Cannabis News: Legalization of Recreational Cannabis Markets In America Tied to Alarming Surge in Traffic Fatalities – Thailand Beware!
: A groundbreaking study conducted by the University of Illinois, Chicago has revealed shocking connections between the legalization of recreational cannabis markets and a dramatic increase in traffic fatalities. This captivating research delved into death certificate data to unravel the truth about mortality rates in states with recreational cannabis dispensaries compared to those that only provide access to medical cannabis.
The thrilling findings unveiled a significant spike in car crash fatalities in four out of the seven states examined in the study where recreational cannabis markets were legalized. Astonishingly, the presence of recreational markets was associated with a staggering 10% increase in fatalities from motor vehicle accidents on average.
Samantha Marinello, the study's first author, expressed deep concern over these findings and suggested that states with legal recreational cannabis should urgently invest in policies and public health initiatives to mitigate this potential harm. Additionally, she emphasized the importance of raising awareness about the perils of driving under the influence.
“To witness a 10% surge in motor vehicle accident deaths linked to recreational markets is truly alarming. Prior research has already established that cannabis impairs driving ability and that driving while high is quite prevalent among regular cannabis users,” said Marinello, a postdoctoral research associate with the division of health policy and administration at the UIC School of Public Health.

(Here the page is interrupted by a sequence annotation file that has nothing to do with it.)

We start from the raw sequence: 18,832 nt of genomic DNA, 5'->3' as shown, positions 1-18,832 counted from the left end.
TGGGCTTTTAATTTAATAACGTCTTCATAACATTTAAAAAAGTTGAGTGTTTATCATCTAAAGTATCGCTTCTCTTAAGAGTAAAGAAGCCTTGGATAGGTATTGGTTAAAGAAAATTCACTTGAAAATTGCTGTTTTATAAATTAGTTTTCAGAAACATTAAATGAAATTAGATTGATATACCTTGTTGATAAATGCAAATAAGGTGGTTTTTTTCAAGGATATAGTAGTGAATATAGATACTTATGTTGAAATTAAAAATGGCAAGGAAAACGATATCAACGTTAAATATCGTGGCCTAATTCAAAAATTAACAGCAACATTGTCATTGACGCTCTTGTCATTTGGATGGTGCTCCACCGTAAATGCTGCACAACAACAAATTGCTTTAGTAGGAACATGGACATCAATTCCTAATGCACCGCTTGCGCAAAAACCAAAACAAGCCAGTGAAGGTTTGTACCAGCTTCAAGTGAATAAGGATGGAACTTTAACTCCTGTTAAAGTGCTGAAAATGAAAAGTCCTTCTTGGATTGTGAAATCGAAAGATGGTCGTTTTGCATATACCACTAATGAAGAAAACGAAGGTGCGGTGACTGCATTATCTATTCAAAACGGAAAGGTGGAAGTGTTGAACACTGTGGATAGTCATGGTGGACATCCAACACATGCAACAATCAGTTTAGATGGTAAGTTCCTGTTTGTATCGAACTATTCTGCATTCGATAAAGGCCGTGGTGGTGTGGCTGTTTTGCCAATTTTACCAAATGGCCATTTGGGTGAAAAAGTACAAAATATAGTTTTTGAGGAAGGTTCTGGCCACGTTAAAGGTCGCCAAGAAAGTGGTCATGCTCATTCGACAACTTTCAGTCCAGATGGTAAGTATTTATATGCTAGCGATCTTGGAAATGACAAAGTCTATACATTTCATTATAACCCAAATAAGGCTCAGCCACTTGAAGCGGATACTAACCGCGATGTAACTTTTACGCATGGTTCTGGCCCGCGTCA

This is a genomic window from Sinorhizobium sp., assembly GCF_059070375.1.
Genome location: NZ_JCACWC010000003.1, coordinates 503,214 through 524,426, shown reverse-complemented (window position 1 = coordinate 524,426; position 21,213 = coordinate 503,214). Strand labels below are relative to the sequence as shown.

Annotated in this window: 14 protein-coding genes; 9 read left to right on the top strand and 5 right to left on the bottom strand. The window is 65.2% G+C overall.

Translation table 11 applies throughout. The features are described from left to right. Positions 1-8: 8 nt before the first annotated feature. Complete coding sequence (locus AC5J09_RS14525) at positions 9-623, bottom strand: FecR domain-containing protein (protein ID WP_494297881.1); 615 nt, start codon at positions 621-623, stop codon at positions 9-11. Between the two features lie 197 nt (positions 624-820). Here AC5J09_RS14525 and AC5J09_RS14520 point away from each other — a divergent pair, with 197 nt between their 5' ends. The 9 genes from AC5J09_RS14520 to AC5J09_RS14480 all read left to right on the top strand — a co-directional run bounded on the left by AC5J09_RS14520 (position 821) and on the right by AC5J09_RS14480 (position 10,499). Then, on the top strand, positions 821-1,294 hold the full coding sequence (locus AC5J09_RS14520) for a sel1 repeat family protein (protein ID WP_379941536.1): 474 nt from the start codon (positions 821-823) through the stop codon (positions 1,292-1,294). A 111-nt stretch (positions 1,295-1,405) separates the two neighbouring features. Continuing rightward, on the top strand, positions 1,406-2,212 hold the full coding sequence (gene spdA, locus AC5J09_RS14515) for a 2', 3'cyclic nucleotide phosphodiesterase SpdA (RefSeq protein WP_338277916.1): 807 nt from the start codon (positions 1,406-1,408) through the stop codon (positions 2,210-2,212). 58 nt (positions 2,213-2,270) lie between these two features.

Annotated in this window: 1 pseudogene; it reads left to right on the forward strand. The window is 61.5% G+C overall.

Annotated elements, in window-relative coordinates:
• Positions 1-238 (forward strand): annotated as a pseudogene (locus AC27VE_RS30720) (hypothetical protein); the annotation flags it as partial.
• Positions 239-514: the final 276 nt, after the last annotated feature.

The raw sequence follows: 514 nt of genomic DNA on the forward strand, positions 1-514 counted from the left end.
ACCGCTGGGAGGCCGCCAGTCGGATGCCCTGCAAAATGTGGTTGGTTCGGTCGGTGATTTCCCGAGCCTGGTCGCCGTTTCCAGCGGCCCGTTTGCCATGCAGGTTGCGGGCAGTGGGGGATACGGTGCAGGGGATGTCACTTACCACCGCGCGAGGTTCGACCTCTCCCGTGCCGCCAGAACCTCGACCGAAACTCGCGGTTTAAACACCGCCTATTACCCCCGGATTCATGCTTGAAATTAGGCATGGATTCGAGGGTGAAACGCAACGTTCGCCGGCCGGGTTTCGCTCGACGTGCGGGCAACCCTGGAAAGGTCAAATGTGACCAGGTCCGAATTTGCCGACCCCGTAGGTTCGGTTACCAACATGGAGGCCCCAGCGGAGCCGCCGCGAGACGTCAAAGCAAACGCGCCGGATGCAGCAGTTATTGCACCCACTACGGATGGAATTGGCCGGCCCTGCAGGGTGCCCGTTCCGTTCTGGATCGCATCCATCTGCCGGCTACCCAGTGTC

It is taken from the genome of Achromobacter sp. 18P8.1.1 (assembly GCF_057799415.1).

For this eye-opening analysis, Marinello and Lisa Powell, UIC distinguished professor and director of the division, zeroed in on seven states that implemented legal recreational cannabis markets: Alaska, California, Colorado, Massachusetts, Nevada, Oregon, and Washington. They meticulously collected data from death certificates between 2009-2019, focusing on deaths in three key areas that have been linked to cannabis use but still remain poorly understood: motor vehicle accidents, suicide, and opioid overdose.
In their quest for the truth, the researchers compared trends in deaths in states with legal markets to those in states that had comprehensive medical cannabis programs and similar trends in death rates prior to implementing markets.
“We were determined to avoid comparing states with vastly different mortality trends or social ideologies. We scrutinized each state and outcome, pinpointing comparison states with existing medical cannabis programs and with similar pre-trends for our analysis,” Marinello explained.
The data uncovered jaw-dropping increases in crash fatalities in Colorado (16%), Oregon (22%), Alaska (20%), and California (14%).
“The results suggest that a potential unintended consequence of recreational markets is a surge in cannabis-intoxicated driving and crash deaths, highlighting the urgent need for policies aimed at curbing driving under the influence of cannabis,” the authors urgently warn.
In the realm of opioid overdose deaths, recreational markets were associated with an 11% reduction in fatalities on average. The reduction ranged from 3% to 28% across all seven states.